Mette Krah analogue photography
Chapter 5IVE: Samir Bantal & Rem Koolhaas
Chapter 4OUR: Abundance
In April 2022 we collaborated with the electronic musician Parrish Smith, who has over the years pushed the boundaries within conventional electronic club music by working interdisciplinary and working with various makers.
For his video project ‘Never Break Faith’, linked to his debut album ‘Light, Cruel & Vain’ (Dekmantel Records), he used Het HEM’s building as a backdrop and exhibited the piece. The video, directed in collaboration with Gijs Ranitz and Djoa Lekatompessy, featured a throne-shaped sculpture by Philip Atanavos and a root-like installation by Alice Héron and spiritual plasterwork of Irma Joanne.
Gregory Markus, Project Leader at the Netherlands Institute for Sound and Vision, sat down with Parrish Smith and had an openhearted conversation his personal development and growth, career choices and the electronic music industry as a whole.
Read the interview below to learn more about his personal journey.
Gregory Markus (GM): Let’s talk first about the concept of the Never Break Faith exhibition and the LP ‘Light, Cruel and Vain’- It’s your first full-length record. These two things, the exhibition and the album are connected? What’s the general concept?
Parrish Smith (PS): The general concept? It’s a definition of something I want to talk about. Of the cruel world and how vain it is. I see it very bleakly, to be able to digest what’s going on. How I feel about the cruel world and the concept is, “How would we survive in a world like this?” Cause I still have to grow as a person, while knowing I don’t have the whole strength yet to become what I want to be, you know?
I need to grow to fully accept who I am. And I think the biggest fear for people is to accept yourself and your negative points. Mostly the bad sides. It's hard to look at yourself in the mirror and go, “Alright, this is bad, this is bad.” And for me it was the acceptance of who I am and how I wanted to grow. And the story of Never Break Faith is how I struggled with myself as an artist in this ever-changing fast landscape of the electronic music world. So I wrote the story for Never Break Faith about an artist who succumbs to the world of social media and status and image. And to tie it back to the beginning, what I experienced is that I had multiple chances to go commercial or mainstream in an instant. And like I said, I wasn’t feeling ready for that. Because I was nowhere near.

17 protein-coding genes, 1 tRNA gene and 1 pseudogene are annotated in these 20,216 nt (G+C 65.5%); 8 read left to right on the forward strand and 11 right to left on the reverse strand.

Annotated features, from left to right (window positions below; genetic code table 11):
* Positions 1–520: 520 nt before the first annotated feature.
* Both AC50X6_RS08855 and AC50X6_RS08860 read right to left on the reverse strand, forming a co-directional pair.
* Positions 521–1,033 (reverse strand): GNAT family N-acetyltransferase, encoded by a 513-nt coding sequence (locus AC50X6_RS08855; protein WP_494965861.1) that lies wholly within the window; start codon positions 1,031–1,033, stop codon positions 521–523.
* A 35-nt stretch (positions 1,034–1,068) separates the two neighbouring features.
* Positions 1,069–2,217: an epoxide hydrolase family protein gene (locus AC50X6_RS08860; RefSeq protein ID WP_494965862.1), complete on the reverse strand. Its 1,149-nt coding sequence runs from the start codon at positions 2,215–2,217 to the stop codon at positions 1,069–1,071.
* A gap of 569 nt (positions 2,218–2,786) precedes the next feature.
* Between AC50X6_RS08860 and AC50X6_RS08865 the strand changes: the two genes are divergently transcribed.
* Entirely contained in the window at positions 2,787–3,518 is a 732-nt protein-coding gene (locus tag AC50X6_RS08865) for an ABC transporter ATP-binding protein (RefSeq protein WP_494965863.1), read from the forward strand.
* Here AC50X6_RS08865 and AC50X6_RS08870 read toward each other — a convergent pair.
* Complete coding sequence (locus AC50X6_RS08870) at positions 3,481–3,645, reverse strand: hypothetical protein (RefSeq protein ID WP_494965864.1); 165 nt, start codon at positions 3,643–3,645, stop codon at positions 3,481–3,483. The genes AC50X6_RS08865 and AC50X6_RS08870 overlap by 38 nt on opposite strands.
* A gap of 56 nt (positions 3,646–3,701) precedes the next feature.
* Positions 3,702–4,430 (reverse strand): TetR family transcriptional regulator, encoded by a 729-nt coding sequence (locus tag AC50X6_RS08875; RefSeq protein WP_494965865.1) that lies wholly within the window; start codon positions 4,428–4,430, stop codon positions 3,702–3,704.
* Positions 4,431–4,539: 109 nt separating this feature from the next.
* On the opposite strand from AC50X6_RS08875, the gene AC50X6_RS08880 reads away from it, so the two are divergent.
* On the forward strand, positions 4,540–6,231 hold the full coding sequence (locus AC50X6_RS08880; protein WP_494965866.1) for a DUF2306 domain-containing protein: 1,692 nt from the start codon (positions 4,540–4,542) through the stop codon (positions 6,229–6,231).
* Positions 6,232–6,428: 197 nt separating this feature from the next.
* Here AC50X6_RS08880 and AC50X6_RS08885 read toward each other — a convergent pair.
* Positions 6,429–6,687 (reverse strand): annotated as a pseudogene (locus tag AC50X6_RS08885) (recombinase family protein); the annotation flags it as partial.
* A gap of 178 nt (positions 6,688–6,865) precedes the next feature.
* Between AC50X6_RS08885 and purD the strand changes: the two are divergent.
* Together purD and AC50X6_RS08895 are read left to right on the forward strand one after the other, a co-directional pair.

GM: What I'm curious to hear more about is, now with these projects and the new album. They are the product of you taking time to reflect on where you were as an artist and where you actually wanted to go. And so my curiosity is what prevented you from having those thoughts sooner?
PS: Well, it took so long because I already knew that I needed this long time to be where I'm at right now, so I made this long-term plan from 2014 to 2016. From there on, I wanted to learn from software music and then I made a punk band to learn how it is to work with punk music and to work with another musician.
And from there on I wanted to be a DJ, to be more in the club and go outside of the niche circles. After that, my biggest dream was to make my own band and to do this kind of hybrid music and to take everything that I've learned from my parents from a family, you know, from friends; everything I picked up in music and to bring it all together.
But in order to bring it all together and to make it something new for me, it felt like I had to accept myself as who I am and also the world I want to take with me. It's very hard to describe actually why it took so long because for me it seemed very clear. But for others it could be very wavy.